On the other hand, I would be strongly in favor of shutting down coal plants and replacing them with clean natural gas power plants or clean, safe nuclear power. Oh, wait and minute! The Left is ALSO opposed to drilling for gas and nuclear power. Dang!
(SO, regarding climate change, I suggest you read up on Milankovitch cycles.)
The relationship between CO2 emissions and global temperatures remains highly uncertain. Moreover, according to the Wiki chart you link to, the USA and EU together account for only 1/3 of global CO2 emissions. So, even if CO2 emissions were known to affect global temperature, if we reduced our CO2 output significantly (say, by half) it might have little affect on global temperature. Yet the taking of such action would certainly cost a significant fraction of our GDP. This seems like a poor tradeoff.
Energy is a component of production. It is to production what grain is to bread. If energy supply is artificially constrained by politics, energy prices will be higher and economic output will be lower than they would be otherwise.
It may be more productive to use scarce investment capital to improve the efficiency of car engines, or it may be that investing that capital elsewhere yields higher overall output. That’s the tradeoff you have to look at and it’s one that governments don’t make well. The high-MPG diesel was developed in large part in response to govt-imposed economic distortions in the form of taxes and regulations that raise fuel prices far above market levels. Your argument ignores the direct cost and opportunity cost of diverting investment capital to engine development and away from higher-yielding uses.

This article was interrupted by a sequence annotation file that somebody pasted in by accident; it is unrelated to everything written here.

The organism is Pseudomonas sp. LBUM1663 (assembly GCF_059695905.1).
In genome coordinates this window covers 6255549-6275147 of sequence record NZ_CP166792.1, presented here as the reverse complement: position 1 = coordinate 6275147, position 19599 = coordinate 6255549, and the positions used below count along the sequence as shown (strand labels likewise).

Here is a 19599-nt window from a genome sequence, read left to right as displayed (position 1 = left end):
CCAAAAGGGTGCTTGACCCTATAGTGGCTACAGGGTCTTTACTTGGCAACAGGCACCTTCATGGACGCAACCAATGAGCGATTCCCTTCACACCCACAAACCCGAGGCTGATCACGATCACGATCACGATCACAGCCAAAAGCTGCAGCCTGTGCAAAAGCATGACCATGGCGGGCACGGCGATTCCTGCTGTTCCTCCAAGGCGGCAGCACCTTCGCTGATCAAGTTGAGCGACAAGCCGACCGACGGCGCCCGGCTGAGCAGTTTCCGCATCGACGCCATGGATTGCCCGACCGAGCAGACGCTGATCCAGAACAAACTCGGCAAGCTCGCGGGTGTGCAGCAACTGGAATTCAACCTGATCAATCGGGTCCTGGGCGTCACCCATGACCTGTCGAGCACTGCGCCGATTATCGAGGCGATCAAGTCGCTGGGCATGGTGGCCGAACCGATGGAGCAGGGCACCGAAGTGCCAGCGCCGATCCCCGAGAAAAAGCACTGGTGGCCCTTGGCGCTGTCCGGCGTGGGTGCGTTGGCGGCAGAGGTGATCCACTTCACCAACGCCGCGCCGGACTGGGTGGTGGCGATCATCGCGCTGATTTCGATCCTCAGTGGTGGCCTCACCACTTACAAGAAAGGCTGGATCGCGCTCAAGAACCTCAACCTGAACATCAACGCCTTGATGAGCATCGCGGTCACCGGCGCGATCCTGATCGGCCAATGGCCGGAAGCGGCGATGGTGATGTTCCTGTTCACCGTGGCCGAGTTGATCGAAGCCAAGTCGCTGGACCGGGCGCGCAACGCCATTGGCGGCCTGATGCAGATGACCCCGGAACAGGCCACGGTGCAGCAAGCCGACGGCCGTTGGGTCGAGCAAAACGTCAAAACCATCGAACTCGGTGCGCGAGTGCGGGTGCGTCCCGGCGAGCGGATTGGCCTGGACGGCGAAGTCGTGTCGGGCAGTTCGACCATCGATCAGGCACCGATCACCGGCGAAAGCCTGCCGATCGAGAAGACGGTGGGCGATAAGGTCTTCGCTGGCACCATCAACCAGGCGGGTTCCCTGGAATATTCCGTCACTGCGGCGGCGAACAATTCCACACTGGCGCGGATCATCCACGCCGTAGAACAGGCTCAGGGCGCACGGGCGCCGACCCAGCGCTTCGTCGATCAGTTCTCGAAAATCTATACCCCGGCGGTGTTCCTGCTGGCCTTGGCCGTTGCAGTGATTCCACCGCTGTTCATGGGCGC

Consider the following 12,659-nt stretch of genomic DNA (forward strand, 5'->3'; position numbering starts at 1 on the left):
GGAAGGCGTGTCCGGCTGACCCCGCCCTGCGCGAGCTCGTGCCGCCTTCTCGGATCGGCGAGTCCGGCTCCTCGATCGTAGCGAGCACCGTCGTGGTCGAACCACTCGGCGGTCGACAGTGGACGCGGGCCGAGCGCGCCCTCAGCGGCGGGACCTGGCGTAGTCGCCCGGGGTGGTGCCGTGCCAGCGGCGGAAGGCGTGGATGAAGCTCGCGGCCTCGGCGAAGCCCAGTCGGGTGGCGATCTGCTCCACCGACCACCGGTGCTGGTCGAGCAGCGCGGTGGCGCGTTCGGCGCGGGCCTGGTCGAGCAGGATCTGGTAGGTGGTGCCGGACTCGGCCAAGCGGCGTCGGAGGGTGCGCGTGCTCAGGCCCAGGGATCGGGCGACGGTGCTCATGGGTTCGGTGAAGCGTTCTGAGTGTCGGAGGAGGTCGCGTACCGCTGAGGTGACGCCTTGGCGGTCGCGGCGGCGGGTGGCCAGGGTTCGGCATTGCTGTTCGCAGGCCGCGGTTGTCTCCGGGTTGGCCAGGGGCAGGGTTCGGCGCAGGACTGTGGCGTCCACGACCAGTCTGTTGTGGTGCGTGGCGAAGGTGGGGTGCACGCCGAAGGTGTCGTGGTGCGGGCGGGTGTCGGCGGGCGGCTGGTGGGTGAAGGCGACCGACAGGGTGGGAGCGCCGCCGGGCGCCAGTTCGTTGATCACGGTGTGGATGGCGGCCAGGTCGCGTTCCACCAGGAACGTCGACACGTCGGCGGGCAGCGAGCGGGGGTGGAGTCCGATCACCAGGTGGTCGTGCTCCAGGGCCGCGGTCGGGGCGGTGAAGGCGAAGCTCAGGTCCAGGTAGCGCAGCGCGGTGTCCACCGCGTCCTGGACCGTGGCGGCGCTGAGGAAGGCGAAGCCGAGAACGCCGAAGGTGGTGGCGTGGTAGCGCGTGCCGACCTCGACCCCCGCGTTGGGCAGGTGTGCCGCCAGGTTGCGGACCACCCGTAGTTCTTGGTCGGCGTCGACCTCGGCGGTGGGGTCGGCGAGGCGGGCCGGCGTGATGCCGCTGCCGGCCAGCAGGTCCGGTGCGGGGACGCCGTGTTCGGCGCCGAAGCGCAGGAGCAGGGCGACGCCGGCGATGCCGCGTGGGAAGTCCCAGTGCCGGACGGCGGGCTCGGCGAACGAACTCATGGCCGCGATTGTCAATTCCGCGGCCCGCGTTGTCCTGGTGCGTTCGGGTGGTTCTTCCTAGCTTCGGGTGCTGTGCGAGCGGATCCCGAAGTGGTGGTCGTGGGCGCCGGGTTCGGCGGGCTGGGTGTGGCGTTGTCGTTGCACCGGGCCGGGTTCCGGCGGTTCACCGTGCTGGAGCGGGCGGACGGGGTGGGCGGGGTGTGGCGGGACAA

Jonathan, point at me the great success story of U.S. automotive production post-1973, especially in regard to exports. Once you did, I’ll point at the German story and we can compare who has invested better in research.
Last time I checked, the U.S. doesn’t produce nearly as many goods as it consumes and its industrial output is a tiny fraction of its overall economy and not competitive enough to prevent a trade balance deficit about as large as the huge military spending of the nation.
Seriously; the U.S. has its own huge distortions and is no good example for R&D funds allocation.
Besides; check out the economic theory of externalities and you’ll see that distorting a market outcome (with a Pigou tax, for example) may be a very good thing because markets often have systemic imperfections.
The funny thing about those who point out the theory of “externalities” while touting the benefits of expensive energy, they turn a willful blindness to the negative externalities.
In 2006 the USA used 21% of global energy production.
The USA produced 23.52% of Global Domestic product in 2011:
The upshot is the US economy responses to market price signals on energy per unit GDP, and produced less CO2 per unit of GDP produced.
“The USA produced 23.52% of Global Domestic product in 2011:”
Almost all of it is services, not that relevant to the energy topic.
Not sure what you’re writing about. The positive externalities are usually the neglected ones because nobody wants to subsidise them. The negative ones get more attention.
Your link appears to have no relation to externalities at all.